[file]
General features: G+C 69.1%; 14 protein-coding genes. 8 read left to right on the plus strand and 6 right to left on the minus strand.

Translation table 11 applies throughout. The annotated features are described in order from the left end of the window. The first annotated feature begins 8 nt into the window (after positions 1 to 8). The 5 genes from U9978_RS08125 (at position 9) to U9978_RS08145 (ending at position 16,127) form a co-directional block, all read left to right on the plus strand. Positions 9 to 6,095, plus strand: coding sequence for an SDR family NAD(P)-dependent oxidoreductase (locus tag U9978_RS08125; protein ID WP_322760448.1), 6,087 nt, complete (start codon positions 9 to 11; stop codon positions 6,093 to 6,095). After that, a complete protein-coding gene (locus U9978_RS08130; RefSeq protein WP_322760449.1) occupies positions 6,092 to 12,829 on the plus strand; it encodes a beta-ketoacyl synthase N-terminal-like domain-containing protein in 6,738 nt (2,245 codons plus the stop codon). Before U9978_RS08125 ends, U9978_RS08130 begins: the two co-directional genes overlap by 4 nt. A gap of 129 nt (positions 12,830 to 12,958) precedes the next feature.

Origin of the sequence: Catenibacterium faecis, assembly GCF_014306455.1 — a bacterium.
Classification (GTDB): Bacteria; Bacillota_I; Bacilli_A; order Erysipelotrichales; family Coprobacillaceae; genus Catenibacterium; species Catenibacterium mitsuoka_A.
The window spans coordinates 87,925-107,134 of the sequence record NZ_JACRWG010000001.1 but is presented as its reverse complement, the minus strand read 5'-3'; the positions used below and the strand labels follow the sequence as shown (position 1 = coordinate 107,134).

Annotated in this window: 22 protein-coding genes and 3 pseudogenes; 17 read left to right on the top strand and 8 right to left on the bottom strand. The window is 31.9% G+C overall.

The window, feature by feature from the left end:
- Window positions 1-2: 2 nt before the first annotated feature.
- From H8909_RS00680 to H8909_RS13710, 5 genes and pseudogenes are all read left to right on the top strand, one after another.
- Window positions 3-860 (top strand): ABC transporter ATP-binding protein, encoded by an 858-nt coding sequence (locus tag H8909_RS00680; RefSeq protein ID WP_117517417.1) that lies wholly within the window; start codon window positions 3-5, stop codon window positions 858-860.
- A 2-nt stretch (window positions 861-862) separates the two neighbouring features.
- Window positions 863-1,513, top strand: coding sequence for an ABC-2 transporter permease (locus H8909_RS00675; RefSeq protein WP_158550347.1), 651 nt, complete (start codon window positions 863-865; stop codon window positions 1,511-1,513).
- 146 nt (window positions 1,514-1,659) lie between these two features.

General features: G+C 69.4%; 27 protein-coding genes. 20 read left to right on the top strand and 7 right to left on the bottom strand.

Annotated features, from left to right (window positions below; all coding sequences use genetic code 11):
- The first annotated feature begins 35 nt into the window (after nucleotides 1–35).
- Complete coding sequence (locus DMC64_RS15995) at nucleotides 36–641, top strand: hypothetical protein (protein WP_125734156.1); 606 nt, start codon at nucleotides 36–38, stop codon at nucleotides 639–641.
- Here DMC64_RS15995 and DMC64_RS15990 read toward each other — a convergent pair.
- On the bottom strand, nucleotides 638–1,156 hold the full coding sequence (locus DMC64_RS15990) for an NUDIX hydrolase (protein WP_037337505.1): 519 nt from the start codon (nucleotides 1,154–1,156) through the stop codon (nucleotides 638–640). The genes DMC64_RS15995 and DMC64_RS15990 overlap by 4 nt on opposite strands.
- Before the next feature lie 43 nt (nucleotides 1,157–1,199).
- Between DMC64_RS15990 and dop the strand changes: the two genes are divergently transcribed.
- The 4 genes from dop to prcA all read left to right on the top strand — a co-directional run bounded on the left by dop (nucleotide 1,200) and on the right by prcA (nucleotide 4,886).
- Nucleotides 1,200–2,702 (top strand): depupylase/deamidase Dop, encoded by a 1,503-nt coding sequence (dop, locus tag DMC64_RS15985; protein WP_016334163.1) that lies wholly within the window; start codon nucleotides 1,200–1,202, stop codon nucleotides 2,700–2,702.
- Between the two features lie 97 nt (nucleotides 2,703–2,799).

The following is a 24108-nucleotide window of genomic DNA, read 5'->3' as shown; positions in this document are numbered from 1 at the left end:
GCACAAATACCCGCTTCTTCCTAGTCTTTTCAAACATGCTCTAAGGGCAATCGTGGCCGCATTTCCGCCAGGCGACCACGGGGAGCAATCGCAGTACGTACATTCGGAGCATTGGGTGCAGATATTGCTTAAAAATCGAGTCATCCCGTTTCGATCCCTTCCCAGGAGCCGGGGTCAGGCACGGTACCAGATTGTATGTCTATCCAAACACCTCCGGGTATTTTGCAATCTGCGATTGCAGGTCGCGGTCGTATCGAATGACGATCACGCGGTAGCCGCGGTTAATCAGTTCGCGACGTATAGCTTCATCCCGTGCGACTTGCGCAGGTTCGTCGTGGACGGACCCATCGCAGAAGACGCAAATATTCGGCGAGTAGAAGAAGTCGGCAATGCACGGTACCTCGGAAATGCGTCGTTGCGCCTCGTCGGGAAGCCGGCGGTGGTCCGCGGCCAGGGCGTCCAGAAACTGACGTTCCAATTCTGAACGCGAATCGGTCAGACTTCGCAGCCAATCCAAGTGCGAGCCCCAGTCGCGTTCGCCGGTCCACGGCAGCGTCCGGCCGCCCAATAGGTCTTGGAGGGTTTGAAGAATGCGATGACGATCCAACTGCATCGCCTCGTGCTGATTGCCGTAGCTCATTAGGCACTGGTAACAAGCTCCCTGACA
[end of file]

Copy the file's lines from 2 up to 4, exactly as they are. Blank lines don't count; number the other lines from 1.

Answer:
Translation table 11 applies throughout. The annotated features are described in order from the left end of the window. The first annotated feature begins 8 nt into the window (after positions 1 to 8). The 5 genes from U9978_RS08125 (at position 9) to U9978_RS08145 (ending at position 16,127) form a co-directional block, all read left to right on the plus strand. Positions 9 to 6,095, plus strand: coding sequence for an SDR family NAD(P)-dependent oxidoreductase (locus tag U9978_RS08125; protein ID WP_322760448.1), 6,087 nt, complete (start codon positions 9 to 11; stop codon positions 6,093 to 6,095). After that, a complete protein-coding gene (locus U9978_RS08130; RefSeq protein WP_322760449.1) occupies positions 6,092 to 12,829 on the plus strand; it encodes a beta-ketoacyl synthase N-terminal-like domain-containing protein in 6,738 nt (2,245 codons plus the stop codon). Before U9978_RS08125 ends, U9978_RS08130 begins: the two co-directional genes overlap by 4 nt. A gap of 129 nt (positions 12,830 to 12,958) precedes the next feature.

Origin of the sequence: Catenibacterium faecis, assembly GCF_014306455.1 — a bacterium.
Classification (GTDB): Bacteria; Bacillota_I; Bacilli_A; order Erysipelotrichales; family Coprobacillaceae; genus Catenibacterium; species Catenibacterium mitsuoka_A.